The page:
Partnership Extends Microsoft HealthVault to Canada

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Microsoft has expanded its HealthVault e-health service to Canada through a partnership with Telus, marking the first time HealthVault will be available outside the U.S.

Telus, a telecommunications company based in Toronto, is licensing HealthVault and plans to set up a service for Canadians based on it called Telus Health Space, powered by Microsoft HealthVault, the companies said this week.

The service will make it possible for people in Canada to manage and store their personal health information online and have access in one place to applications to manage personal health records as well as help them with chronic disease management, pediatric care and wellness products, the companies said. HealthVault is Microsoft's online repository for personal health-care information and records.

Telus plans to make Health Space available to governments, health regions, hospitals, insurers and employers who want to offer a consumer health platform to their citizens and patients. Microsoft is working with Telus to find developers, application providers and device manufacturers to create software and devices compatible with Health Space. The companies did not say when the service would be available.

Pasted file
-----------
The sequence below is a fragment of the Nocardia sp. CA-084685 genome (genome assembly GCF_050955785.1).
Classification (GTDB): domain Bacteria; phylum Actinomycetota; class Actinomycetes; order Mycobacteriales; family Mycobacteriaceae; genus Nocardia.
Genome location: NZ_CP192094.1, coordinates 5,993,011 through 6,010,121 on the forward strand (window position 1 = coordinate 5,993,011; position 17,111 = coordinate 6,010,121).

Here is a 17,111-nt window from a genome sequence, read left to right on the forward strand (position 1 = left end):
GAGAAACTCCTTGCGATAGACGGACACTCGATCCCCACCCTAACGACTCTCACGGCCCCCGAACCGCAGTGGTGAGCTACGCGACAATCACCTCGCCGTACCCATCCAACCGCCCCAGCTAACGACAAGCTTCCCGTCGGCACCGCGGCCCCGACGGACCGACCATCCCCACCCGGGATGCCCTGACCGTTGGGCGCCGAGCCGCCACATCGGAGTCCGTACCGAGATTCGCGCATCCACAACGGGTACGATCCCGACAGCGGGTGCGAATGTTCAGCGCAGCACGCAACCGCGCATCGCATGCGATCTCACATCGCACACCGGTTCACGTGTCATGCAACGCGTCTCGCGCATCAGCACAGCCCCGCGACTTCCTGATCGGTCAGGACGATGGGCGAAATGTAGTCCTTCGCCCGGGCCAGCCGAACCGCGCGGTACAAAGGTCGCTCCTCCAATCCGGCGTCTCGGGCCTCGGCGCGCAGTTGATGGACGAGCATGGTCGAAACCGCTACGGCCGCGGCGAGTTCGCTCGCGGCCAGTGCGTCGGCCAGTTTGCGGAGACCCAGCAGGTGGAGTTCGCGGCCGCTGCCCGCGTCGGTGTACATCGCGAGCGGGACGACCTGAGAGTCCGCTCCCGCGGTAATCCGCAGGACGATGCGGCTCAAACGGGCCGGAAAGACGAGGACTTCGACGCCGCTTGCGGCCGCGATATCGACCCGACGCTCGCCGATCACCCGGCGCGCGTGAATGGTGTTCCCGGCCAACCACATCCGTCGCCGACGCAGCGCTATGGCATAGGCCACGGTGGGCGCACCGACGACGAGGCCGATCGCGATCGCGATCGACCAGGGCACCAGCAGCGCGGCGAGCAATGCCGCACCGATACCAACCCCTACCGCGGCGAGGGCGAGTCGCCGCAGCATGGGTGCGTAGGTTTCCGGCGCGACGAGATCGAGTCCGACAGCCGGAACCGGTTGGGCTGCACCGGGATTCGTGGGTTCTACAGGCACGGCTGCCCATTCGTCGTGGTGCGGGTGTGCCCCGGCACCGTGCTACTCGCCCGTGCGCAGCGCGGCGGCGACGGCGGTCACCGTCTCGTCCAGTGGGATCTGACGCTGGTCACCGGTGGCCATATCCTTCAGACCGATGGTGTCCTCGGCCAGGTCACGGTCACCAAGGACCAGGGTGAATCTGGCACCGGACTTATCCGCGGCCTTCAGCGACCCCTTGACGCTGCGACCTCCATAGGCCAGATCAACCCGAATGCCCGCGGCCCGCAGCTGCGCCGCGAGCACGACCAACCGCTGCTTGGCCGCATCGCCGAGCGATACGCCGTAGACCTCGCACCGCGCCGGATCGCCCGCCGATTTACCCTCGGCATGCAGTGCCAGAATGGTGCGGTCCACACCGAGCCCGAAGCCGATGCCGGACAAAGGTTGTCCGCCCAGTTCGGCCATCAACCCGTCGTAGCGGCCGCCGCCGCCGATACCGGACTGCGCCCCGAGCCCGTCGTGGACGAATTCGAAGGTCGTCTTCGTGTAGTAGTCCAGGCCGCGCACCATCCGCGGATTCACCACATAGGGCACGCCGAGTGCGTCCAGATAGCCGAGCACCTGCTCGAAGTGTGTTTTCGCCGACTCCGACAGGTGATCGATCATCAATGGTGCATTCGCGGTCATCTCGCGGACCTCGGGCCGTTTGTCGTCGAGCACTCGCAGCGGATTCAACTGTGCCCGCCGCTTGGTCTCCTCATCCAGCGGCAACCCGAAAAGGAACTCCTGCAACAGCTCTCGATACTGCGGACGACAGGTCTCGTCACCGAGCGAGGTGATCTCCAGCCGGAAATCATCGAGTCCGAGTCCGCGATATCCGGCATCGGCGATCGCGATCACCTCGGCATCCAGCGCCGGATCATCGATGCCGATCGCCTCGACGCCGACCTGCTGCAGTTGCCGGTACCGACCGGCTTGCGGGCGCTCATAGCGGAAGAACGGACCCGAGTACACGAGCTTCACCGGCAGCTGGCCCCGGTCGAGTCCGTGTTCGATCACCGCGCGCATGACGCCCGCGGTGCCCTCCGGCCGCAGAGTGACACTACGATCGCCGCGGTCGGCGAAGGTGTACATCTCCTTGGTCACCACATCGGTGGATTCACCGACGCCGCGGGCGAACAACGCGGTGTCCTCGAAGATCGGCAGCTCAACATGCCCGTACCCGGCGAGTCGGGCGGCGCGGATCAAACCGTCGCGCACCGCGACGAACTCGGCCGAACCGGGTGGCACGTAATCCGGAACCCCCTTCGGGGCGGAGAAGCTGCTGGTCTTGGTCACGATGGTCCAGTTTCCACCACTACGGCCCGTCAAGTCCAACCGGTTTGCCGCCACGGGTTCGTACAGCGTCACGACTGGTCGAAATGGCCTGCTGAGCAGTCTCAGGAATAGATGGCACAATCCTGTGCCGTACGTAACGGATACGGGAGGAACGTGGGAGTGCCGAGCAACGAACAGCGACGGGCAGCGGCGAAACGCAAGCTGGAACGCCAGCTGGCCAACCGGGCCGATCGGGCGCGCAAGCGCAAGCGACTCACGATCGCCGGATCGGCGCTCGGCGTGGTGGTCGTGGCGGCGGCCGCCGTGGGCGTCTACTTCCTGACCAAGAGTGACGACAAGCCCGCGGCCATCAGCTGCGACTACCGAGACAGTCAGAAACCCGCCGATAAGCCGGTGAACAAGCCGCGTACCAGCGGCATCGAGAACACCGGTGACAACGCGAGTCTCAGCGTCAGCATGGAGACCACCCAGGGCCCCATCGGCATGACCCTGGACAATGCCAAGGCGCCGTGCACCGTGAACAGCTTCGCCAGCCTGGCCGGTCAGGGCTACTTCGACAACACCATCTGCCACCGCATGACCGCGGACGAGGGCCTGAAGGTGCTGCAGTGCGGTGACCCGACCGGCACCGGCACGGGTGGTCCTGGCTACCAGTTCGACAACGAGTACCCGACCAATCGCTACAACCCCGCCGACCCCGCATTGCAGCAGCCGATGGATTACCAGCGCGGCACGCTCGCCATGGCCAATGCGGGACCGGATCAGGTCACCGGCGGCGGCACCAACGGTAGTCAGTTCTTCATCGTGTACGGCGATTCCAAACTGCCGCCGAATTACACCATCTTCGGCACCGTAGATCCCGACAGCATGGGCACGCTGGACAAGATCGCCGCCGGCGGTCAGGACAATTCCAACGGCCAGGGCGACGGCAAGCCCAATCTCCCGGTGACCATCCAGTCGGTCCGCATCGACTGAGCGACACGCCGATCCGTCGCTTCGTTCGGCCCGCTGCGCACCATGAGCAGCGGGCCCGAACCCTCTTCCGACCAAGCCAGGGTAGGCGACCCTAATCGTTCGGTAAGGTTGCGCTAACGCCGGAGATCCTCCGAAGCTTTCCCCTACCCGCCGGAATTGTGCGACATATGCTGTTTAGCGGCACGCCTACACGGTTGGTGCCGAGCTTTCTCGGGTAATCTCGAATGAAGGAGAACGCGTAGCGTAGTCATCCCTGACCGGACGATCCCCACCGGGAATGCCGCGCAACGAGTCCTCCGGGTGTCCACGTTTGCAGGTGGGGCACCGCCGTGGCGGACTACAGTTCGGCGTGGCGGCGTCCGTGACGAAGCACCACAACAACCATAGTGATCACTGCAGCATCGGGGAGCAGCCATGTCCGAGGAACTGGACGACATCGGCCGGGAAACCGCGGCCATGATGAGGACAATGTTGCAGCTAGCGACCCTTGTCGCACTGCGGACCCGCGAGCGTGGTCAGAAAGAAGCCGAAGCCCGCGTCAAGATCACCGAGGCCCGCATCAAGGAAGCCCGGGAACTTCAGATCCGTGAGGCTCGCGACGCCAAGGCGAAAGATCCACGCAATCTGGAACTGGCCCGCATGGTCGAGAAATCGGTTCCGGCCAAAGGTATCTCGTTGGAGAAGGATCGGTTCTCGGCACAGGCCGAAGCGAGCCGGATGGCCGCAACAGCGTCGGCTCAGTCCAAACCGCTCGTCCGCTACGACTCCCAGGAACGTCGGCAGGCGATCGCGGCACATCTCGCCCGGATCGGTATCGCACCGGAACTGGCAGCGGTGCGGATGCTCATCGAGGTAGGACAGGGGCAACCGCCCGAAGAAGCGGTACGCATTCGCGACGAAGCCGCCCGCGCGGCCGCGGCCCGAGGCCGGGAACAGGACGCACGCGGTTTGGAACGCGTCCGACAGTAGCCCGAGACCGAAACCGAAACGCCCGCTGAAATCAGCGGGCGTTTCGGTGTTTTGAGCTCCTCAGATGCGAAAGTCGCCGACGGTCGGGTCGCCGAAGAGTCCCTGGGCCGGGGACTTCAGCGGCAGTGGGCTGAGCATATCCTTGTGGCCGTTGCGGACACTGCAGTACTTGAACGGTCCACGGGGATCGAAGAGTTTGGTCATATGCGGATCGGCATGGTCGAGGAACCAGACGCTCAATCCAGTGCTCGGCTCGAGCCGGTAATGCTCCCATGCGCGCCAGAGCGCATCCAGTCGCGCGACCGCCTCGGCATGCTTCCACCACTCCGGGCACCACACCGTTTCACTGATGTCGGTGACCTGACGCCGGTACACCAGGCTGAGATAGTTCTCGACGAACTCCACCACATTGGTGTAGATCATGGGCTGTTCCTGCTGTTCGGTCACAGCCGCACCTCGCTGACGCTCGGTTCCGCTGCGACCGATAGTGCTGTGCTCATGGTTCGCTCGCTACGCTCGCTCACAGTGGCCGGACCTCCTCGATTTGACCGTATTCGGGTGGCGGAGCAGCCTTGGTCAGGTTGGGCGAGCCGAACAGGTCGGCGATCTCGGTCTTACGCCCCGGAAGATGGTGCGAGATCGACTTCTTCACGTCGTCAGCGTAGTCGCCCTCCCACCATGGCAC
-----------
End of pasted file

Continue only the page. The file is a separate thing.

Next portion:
Indeed, ready access to personal health-care information has been a perennial problem, especially for people in the U.S. In fact, the findings of a two-year study published recently in a paper in the Journal of Medical Internet Research found that people generally feel disconnected from their health-care information and are interested in being given access to it through a personally controlled health-record system, of which HealthVault if one.

However, the study found that people do not entirely trust the companies and individuals that oversee the storage and maintenance of their records. The study, which polled 300 people ranging in age from 18 to 83, found that people had concerns about the quality, accuracy and point of responsibility for maintaining their health-care records, and also expressed uncertainty about appropriate and safe access policies for third parties that might be reading and editing the records.

About two years ago Microsoft re-evaluated its offerings for the health-care industry. The company directed its efforts to bridging the information gap between enterprise companies, such as health-insurance providers, and patients through an online system that allows them to share information securely over the Web. Microsoft came up with HealthVault to solve that problem. Competitor Google also is piloting similar offerings.

Since it first launched HealthVault in late 2007, Microsoft has been briskly setting up partnerships with large health-care providers in the U.S. to make the service available to as many people as possible. The Mayo Clinic recently launched the first widely available e-health information service for HealthVault with its Mayo Clinic Health Manager service. Kaiser Permanente and New York Presbyterian Hospital, among others, also are testing services built using HealthVault.

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